Educators and parents collaborated on an explorative evening at Yeshiva Schools, sharing strategies for developing children’s social and emotional skills.
Each year, Curriculum Night typically focuses on a particularly relevant aspect to the Early Learning Center, said Chaya Sara Barrocas, the school’s education director: In the past, it’s addressed math and science, or Reggio (a student-centered pedagogy popularized by parents and educators in post-war Italy). The social and emotional focus this year was purposeful, she said.
“There are stages of development in emotional maturity, and we would like parents to know what tools we use to help children,” she explained.
Blumi Rosenfeld, Yeshiva Schools’ assistant dean, and Barrocas opened the Oct. 23 event with remarks on conceptual aspects of children’s emotional growth.
“A child’s character education should take priority over his academic education,” Barrocas said, quoting a teaching attributed to the late Lubavitcher Rebbe, Rabbi Menachem M. Schneerson. “All educational efforts are basically meaningless unless built on the solid foundation of good character.”
In helping to create such groundwork, mothers are invited to participate in an “after drop-off” discussion on Tuesday mornings, noted Rosenfeld. Led by the assistant dean and guided by Miriam Adahan’s 1987 book, “EMETT: A Step by Step Guide to Emotional Maturity Established Through Torah,” the group explores passages of text for practical applications.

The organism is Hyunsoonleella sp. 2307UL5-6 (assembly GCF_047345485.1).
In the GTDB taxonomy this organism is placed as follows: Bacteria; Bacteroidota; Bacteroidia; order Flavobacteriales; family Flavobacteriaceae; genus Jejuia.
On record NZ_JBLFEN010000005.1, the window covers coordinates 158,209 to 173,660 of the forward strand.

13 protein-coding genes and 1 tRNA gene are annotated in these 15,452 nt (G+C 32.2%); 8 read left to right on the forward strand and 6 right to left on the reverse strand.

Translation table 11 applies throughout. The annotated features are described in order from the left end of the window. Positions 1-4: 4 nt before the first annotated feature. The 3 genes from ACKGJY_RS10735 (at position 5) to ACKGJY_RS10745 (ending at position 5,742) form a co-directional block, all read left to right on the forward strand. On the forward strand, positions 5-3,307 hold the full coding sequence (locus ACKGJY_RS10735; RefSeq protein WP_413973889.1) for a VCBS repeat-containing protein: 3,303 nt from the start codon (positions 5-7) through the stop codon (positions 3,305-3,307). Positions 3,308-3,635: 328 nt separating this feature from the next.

“I can’t think of a better time to take these classes than at a time the [Early Learning Center] is focusing on social and emotional skills,” said Rosenfeld.
Following the administrators’ address, parents entered a converted classroom and observed a gallery display resembling a growth spectrum. Photos and video charted children ranging from 6 weeks old until kindergarten age. Accompanying explanations identified what the children were doing — such as why one child picked up a rattling toy a few seconds after another child — as well as materials for how teachers manage particular situations.
“We want parents to have a window into the child’s day, specifically the social and emotional work we do in the classroom,” said Nechama Hordiner, a pre-K teacher at Yeshiva Schools, who helped design the gallery.
Hordiner pointed out various panels, including one denoting the creation of safe spaces for children to develop their social and emotional skills.
“All ages are represented here,” said Hordiner. It’s basically a “timeline of how kids grow up.”
Providing parents with documented photographs and video “gives them a sense of what their children are participating in,” said school president Shlomo Jacobs. “We want parents to be in touch with the curriculum being used this year in the preschool.”
Creating collaboration between teachers and parents is critical, said Barrocas. “Spread out throughout the year,” there are various days when fathers, mothers, grandparents and special friends are invited in “to get to see what they’re learning. We have almost 100 percent participation, and when we ask, ‘Do you want us to cut back on these?’ the answer we get is ‘No.’”
Throughout the evening, parents proceeded to other classrooms where additional footage demonstrated how students build relationships and manage feelings.
In a final setting, parents were asked to create crafts or leave messages for inclusion in their children’s portfolios.
Designed as “an emotional statement from the parent to a child,” the portfolio inclusions, which will be given to each child upon graduating kindergarten, are accessible to Early Learning Center students throughout the day and serve to create a connection between parents, children and the school, said Barrocas. “Parents don’t always get a chance to connect with their child in this venue.”
“Yeshiva Schools has a very unique approach to preschool and welcomes collaboration from parents,” echoed Jacobs. PJC
Adam Reinherz can be reached at email@example.com.